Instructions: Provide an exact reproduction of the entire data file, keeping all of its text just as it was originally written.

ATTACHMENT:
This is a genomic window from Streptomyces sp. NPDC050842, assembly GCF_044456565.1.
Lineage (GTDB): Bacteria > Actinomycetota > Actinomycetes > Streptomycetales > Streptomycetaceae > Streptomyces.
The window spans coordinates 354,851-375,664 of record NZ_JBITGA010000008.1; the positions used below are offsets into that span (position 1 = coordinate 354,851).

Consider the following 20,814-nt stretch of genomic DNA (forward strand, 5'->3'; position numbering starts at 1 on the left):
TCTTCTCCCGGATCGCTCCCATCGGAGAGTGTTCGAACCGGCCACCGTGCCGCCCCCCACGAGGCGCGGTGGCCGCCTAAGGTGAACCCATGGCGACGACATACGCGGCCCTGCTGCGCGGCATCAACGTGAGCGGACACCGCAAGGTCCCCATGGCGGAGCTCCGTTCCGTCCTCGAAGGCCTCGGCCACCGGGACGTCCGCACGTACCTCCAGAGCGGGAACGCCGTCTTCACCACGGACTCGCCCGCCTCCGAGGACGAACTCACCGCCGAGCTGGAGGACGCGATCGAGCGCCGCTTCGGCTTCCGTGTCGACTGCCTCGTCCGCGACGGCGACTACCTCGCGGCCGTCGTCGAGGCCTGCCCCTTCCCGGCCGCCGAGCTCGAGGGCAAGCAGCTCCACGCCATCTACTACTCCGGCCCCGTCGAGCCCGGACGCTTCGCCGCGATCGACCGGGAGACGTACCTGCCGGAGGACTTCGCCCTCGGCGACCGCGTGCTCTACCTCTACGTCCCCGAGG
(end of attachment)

This is a genomic window from Streptomyces sp. NPDC050842, assembly GCF_044456565.1.
Lineage (GTDB): Bacteria > Actinomycetota > Actinomycetes > Streptomycetales > Streptomycetaceae > Streptomyces.
The window spans coordinates 354,851-375,664 of record NZ_JBITGA010000008.1; the positions used below are offsets into that span (position 1 = coordinate 354,851).

Consider the following 20,814-nt stretch of genomic DNA (forward strand, 5'->3'; position numbering starts at 1 on the left):
TCTTCTCCCGGATCGCTCCCATCGGAGAGTGTTCGAACCGGCCACCGTGCCGCCCCCCACGAGGCGCGGTGGCCGCCTAAGGTGAACCCATGGCGACGACATACGCGGCCCTGCTGCGCGGCATCAACGTGAGCGGACACCGCAAGGTCCCCATGGCGGAGCTCCGTTCCGTCCTCGAAGGCCTCGGCCACCGGGACGTCCGCACGTACCTCCAGAGCGGGAACGCCGTCTTCACCACGGACTCGCCCGCCTCCGAGGACGAACTCACCGCCGAGCTGGAGGACGCGATCGAGCGCCGCTTCGGCTTCCGTGTCGACTGCCTCGTCCGCGACGGCGACTACCTCGCGGCCGTCGTCGAGGCCTGCCCCTTCCCGGCCGCCGAGCTCGAGGGCAAGCAGCTCCACGCCATCTACTACTCCGGCCCCGTCGAGCCCGGACGCTTCGCCGCGATCGACCGGGAGACGTACCTGCCGGAGGACTTCGCCCTCGGCGACCGCGTGCTCTACCTCTACGTCCCCGAGG